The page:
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Sean Robinson, of Pioneer Square Labs, Talks Data Science, Machine Learning, and AI

Sean Robinson began his career developing algorithms for the NASA/DOE Gamma Ray Large Area Space Telescope (GLAST) after receiving his Ph.D. in computational physics from the University of Washington. A self-described “recovering academic,” Robinson spent 12 years as a nuclear physicist before his professional focus shifted towards data science. His current role encompasses research and project management, utilizing his experience with grant-, agency-, and privately-funded projects to fuel his start-up studio toward continued success.

Pioneer Square Labs, Seattle, Washington

As Pioneer Square Labs’ Principal Data Scientist, Robinson supports the data science, machine learning, and artificial intelligence (AI) needs of his company’s varied client base. Robinson is a steward and cultivator of new ideas, gauging the technical feasibility and market opportunity of potential concepts, brainstorming “tons of ideas” and reducing them to only the most promising and profitable. After assembling a core team to back the new idea, Pioneer Square Labs seeks investment capital to grow the emerging business; it’s then the new company takes the reins.

Robinson explains that in the realm of scientific research, even the best ideas require extensive, upfront legwork before funding offers materialize. Agency and grant funding often come with restrictive conditions and are not intended to sustain a project long-term. Conversely, private funding ensures flexibility in building a robust, enduring business. “I don’t necessarily have to…procure anything other than the support of immediate peers and perhaps some of their time and interest to develop an idea.” By securing local investment and community funding, as opposed to pursuing large grants, Pioneer Square Labs can begin projects immediately after conception.¬† In Robinson’s words, “[this lets] them fail; which is an important part of finding the things that won’t fail.”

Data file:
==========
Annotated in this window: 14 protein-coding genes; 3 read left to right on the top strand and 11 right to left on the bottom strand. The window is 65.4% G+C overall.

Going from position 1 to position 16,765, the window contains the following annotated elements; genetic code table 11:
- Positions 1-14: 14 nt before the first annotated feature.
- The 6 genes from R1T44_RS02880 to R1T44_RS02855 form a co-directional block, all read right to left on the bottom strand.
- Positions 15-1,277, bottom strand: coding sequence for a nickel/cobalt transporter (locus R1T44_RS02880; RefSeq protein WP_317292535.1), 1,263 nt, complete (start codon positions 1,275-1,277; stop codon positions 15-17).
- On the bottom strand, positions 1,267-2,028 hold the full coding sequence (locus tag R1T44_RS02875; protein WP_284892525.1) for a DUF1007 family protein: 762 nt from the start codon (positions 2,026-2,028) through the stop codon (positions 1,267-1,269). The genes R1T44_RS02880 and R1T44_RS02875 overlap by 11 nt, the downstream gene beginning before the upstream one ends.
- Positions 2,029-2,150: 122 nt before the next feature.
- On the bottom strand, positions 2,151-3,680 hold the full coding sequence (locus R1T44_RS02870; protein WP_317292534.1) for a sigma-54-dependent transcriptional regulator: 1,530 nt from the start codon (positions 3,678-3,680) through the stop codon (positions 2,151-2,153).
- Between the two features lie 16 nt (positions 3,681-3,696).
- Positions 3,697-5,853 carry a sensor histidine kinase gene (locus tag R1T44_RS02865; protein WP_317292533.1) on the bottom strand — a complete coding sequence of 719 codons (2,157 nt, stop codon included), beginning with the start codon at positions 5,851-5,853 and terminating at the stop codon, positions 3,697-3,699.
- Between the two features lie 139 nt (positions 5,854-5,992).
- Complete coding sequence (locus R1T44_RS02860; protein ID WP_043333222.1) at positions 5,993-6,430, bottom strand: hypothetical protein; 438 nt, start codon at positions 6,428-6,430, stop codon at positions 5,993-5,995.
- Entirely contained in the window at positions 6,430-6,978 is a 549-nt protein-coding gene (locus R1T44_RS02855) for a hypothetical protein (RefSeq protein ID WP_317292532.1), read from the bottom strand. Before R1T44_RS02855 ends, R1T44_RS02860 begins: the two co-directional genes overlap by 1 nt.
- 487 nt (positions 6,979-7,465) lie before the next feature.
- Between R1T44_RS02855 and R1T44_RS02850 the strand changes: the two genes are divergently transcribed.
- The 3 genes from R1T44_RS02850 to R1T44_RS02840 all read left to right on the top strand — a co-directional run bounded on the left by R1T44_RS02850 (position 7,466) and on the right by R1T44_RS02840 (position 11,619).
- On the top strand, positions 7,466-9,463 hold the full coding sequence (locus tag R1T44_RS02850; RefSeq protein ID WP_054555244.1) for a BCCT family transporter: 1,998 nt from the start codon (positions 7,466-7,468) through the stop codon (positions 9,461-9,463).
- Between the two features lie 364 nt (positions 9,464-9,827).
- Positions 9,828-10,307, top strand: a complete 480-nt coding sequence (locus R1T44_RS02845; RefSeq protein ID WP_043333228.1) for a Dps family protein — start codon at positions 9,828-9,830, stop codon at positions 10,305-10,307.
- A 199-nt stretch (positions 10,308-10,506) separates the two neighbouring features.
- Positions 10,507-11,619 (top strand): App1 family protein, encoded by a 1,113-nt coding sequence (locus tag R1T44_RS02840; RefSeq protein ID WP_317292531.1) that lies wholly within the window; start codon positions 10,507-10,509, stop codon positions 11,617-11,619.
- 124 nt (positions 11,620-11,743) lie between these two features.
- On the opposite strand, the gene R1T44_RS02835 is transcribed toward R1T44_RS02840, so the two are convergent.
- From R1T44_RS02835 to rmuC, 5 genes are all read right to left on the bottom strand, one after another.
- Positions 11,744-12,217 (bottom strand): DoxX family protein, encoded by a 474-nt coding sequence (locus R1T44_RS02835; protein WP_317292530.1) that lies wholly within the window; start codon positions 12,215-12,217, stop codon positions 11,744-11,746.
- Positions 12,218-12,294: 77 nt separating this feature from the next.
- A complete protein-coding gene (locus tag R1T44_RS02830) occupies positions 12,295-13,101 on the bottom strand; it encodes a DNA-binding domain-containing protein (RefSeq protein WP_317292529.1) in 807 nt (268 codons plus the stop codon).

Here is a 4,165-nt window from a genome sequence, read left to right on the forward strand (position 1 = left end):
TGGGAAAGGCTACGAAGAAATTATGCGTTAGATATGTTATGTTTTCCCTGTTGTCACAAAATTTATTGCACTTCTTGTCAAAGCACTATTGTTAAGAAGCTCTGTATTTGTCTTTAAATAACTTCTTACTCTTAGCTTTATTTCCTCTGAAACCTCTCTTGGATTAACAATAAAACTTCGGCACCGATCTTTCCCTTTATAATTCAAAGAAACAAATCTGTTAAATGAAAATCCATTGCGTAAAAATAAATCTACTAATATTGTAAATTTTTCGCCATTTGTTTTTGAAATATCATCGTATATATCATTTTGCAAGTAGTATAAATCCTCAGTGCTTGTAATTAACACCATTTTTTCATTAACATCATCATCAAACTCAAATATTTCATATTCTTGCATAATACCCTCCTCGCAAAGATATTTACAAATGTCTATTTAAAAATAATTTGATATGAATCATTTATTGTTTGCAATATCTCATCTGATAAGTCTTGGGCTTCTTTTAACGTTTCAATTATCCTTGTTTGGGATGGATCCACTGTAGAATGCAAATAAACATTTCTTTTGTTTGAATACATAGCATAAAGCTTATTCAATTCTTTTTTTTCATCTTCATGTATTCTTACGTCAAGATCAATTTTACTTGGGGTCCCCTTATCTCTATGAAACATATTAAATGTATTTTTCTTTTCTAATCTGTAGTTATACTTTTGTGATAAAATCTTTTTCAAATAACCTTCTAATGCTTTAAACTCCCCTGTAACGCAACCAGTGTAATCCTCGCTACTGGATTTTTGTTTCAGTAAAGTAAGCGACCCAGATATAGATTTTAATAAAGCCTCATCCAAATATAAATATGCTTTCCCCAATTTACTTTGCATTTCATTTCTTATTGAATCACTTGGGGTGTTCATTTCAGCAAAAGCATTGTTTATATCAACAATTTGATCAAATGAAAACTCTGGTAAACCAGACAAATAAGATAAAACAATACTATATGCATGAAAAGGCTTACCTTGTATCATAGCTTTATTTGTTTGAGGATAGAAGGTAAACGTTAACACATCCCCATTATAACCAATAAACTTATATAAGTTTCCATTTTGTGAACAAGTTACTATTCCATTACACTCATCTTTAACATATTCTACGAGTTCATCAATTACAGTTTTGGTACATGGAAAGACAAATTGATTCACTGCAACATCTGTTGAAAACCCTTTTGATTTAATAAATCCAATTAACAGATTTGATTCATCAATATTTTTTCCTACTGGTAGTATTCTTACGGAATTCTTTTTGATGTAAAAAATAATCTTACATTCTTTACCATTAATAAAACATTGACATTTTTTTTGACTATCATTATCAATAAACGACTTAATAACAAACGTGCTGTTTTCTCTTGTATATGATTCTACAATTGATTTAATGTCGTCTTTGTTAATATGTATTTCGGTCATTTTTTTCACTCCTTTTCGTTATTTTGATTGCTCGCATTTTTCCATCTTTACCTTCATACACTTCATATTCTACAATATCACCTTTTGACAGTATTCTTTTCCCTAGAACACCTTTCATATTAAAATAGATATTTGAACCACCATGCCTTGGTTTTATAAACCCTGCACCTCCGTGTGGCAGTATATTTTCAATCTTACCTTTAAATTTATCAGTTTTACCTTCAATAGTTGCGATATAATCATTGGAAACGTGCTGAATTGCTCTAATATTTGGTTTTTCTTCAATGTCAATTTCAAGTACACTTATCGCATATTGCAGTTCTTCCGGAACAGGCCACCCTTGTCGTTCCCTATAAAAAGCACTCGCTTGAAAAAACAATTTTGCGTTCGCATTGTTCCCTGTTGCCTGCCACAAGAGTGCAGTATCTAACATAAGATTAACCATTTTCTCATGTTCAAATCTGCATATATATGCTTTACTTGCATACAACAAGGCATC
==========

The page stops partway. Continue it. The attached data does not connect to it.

“At a place like Pioneer Square Labs, researchers, engineers, and business development people can all come together and…simply go ahead and do experiments” without the burden of uncertain funding.

The Ideal Data Scientist

Robinson compares the future of data science to the atmosphere of late-90s web development. “These were times when eCommerce was in its infancy…everything was very wild and wooly.” At the time, computer science-specific curriculums were rare, despite the demand for computer science workers, and soon-to-be big-name companies took anyone with relevant, transferrable knowledge. “Basically every nerd with a pocket protector, myself included, who was doing something else–maybe occupying a corner of a dusty lab somewhere or involved in a relatively unpopular topic in their college program–could ¬†suddenly hold down a fairly high income.”

He explains data science and AI learning is following a similar trajectory: the demand is growing, college programs and stringent standards are not yet in place, and the field is primed to welcome passionate individuals from a myriad of career backgrounds.

According to Robinson, success in the emerging data science fields begins with a solid understanding of mathematic, statistical, and analytical basics. As a fledgling field with minimal standardized curriculum, Robinson believes success begins with a well-stocked mathematical toolbox, an inherently inquisitive nature, and a passion for creative problem solving. “Do you really love puzzles? If somebody gives you a riddle, a puzzle, or a paradox, does it just light you up? If you are fascinated by the topic [of data science and machine learning] and by that kind of problem solving, then we’re in a place right now…where that’s a fundamental job skill.” Robinson further highlights Bellevue College’s specialized data analytics degree, as well as their new Robotics and AI programs, praising their willingness to explore a growing trend.

“Right now the field is very young. It is very broad. There’s a lot of room for creativity and that creativity is fueled by your desire to explore the world, the world that you’re working in.”

The Future of Data Science

Robinson is certain machine learning as a service is on-track “to be gigantic.” Facial recognition, image analysis, text translation, and natural language processing techniques are advancing in increasingly sophisticated directions while simultaneously becoming more accessible. He believes process automation will continue to refine and streamline technological processes, creating standards that eventually negate the need to constantly create custom algorithms. Robinson believes present-day tools will eventually transcend “anything that an individual would trivially develop.” Optimization of, and training around, existing systems will lay the groundwork for those data science tools just emerging on the horizon.

Robinson encourages prospective data scientists to become intimately familiar with the tools available now, as they have already been laid as the foundation for greater advancement. “Now is the time to really look at the tools that we have now…[and] really understand the way that they work, such that when the [future] tools show up, you’ll…understand what’s going on under the hood.”

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